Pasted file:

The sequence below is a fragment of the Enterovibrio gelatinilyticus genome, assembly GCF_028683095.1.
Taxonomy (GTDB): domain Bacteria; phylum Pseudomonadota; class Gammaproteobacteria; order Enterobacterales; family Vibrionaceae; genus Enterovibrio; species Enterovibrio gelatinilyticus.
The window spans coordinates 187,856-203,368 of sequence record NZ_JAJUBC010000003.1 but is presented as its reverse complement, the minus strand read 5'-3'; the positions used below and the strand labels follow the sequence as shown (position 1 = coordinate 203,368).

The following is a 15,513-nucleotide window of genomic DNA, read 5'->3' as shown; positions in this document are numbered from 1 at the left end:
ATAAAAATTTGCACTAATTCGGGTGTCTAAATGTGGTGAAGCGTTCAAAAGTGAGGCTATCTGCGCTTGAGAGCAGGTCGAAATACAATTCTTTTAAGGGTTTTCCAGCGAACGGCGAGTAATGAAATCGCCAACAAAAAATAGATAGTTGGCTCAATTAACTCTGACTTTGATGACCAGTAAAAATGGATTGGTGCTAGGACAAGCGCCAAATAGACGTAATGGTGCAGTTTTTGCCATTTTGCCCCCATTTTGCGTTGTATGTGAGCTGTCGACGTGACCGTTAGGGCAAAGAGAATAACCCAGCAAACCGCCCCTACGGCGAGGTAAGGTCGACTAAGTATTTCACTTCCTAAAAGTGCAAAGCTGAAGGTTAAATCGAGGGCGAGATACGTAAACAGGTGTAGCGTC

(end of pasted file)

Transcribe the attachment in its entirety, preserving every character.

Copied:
The sequence below is a fragment of the Enterovibrio gelatinilyticus genome, assembly GCF_028683095.1.
Taxonomy (GTDB): domain Bacteria; phylum Pseudomonadota; class Gammaproteobacteria; order Enterobacterales; family Vibrionaceae; genus Enterovibrio; species Enterovibrio gelatinilyticus.
The window spans coordinates 187,856-203,368 of sequence record NZ_JAJUBC010000003.1 but is presented as its reverse complement, the minus strand read 5'-3'; the positions used below and the strand labels follow the sequence as shown (position 1 = coordinate 203,368).

The following is a 15,513-nucleotide window of genomic DNA, read 5'->3' as shown; positions in this document are numbered from 1 at the left end:
ATAAAAATTTGCACTAATTCGGGTGTCTAAATGTGGTGAAGCGTTCAAAAGTGAGGCTATCTGCGCTTGAGAGCAGGTCGAAATACAATTCTTTTAAGGGTTTTCCAGCGAACGGCGAGTAATGAAATCGCCAACAAAAAATAGATAGTTGGCTCAATTAACTCTGACTTTGATGACCAGTAAAAATGGATTGGTGCTAGGACAAGCGCCAAATAGACGTAATGGTGCAGTTTTTGCCATTTTGCCCCCATTTTGCGTTGTATGTGAGCTGTCGACGTGACCGTTAGGGCAAAGAGAATAACCCAGCAAACCGCCCCTACGGCGAGGTAAGGTCGACTAAGTATTTCACTTCCTAAAAGTGCAAAGCTGAAGGTTAAATCGAGGGCGAGATACGTAAACAGGTGTAGCGTC